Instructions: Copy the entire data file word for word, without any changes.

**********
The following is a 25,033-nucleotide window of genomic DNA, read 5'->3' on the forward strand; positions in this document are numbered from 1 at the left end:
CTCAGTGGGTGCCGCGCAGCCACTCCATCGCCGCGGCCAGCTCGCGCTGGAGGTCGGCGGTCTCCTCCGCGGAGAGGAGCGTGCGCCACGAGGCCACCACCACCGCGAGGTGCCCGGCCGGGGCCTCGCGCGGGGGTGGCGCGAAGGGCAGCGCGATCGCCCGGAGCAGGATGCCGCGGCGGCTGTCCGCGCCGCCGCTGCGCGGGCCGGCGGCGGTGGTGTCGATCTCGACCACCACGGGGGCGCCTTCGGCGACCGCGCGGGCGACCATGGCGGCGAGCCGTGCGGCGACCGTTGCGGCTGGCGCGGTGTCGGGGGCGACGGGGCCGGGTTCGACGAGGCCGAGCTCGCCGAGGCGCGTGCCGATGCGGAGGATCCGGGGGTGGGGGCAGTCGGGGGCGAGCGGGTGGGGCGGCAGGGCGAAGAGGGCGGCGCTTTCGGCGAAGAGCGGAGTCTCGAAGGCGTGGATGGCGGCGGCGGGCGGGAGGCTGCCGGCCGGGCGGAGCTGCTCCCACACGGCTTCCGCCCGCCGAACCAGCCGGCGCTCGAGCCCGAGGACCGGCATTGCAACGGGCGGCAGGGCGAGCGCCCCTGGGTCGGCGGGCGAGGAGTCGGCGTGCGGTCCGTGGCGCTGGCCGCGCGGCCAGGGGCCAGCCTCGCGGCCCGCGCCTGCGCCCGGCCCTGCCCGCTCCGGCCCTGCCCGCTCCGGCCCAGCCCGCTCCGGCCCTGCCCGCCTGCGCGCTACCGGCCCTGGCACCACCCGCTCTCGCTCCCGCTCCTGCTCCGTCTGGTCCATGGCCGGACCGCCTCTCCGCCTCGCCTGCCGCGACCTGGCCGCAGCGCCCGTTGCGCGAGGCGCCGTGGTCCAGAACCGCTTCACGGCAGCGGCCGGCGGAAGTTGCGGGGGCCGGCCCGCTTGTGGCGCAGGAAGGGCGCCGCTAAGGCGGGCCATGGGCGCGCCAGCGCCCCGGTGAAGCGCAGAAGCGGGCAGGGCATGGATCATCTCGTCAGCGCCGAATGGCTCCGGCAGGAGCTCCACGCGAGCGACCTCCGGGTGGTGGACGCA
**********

The following is a 25,033-nucleotide window of genomic DNA, read 5'->3' on the forward strand; positions in this document are numbered from 1 at the left end:
CTCAGTGGGTGCCGCGCAGCCACTCCATCGCCGCGGCCAGCTCGCGCTGGAGGTCGGCGGTCTCCTCCGCGGAGAGGAGCGTGCGCCACGAGGCCACCACCACCGCGAGGTGCCCGGCCGGGGCCTCGCGCGGGGGTGGCGCGAAGGGCAGCGCGATCGCCCGGAGCAGGATGCCGCGGCGGCTGTCCGCGCCGCCGCTGCGCGGGCCGGCGGCGGTGGTGTCGATCTCGACCACCACGGGGGCGCCTTCGGCGACCGCGCGGGCGACCATGGCGGCGAGCCGTGCGGCGACCGTTGCGGCTGGCGCGGTGTCGGGGGCGACGGGGCCGGGTTCGACGAGGCCGAGCTCGCCGAGGCGCGTGCCGATGCGGAGGATCCGGGGGTGGGGGCAGTCGGGGGCGAGCGGGTGGGGCGGCAGGGCGAAGAGGGCGGCGCTTTCGGCGAAGAGCGGAGTCTCGAAGGCGTGGATGGCGGCGGCGGGCGGGAGGCTGCCGGCCGGGCGGAGCTGCTCCCACACGGCTTCCGCCCGCCGAACCAGCCGGCGCTCGAGCCCGAGGACCGGCATTGCAACGGGCGGCAGGGCGAGCGCCCCTGGGTCGGCGGGCGAGGAGTCGGCGTGCGGTCCGTGGCGCTGGCCGCGCGGCCAGGGGCCAGCCTCGCGGCCCGCGCCTGCGCCCGGCCCTGCCCGCTCCGGCCCTGCCCGCTCCGGCCCAGCCCGCTCCGGCCCTGCCCGCCTGCGCGCTACCGGCCCTGGCACCACCCGCTCTCGCTCCCGCTCCTGCTCCGTCTGGTCCATGGCCGGACCGCCTCTCCGCCTCGCCTGCCGCGACCTGGCCGCAGCGCCCGTTGCGCGAGGCGCCGTGGTCCAGAACCGCTTCACGGCAGCGGCCGGCGGAAGTTGCGGGGGCCGGCCCGCTTGTGGCGCAGGAAGGGCGCCGCTAAGGCGGGCCATGGGCGCGCCAGCGCCCCGGTGAAGCGCAGAAGCGGGCAGGGCATGGATCATCTCGTCAGCGCCGAATGGCTCCGGCAGGAGCTCCACGCGAGCGACCTCCGGGTGGTGGACGCA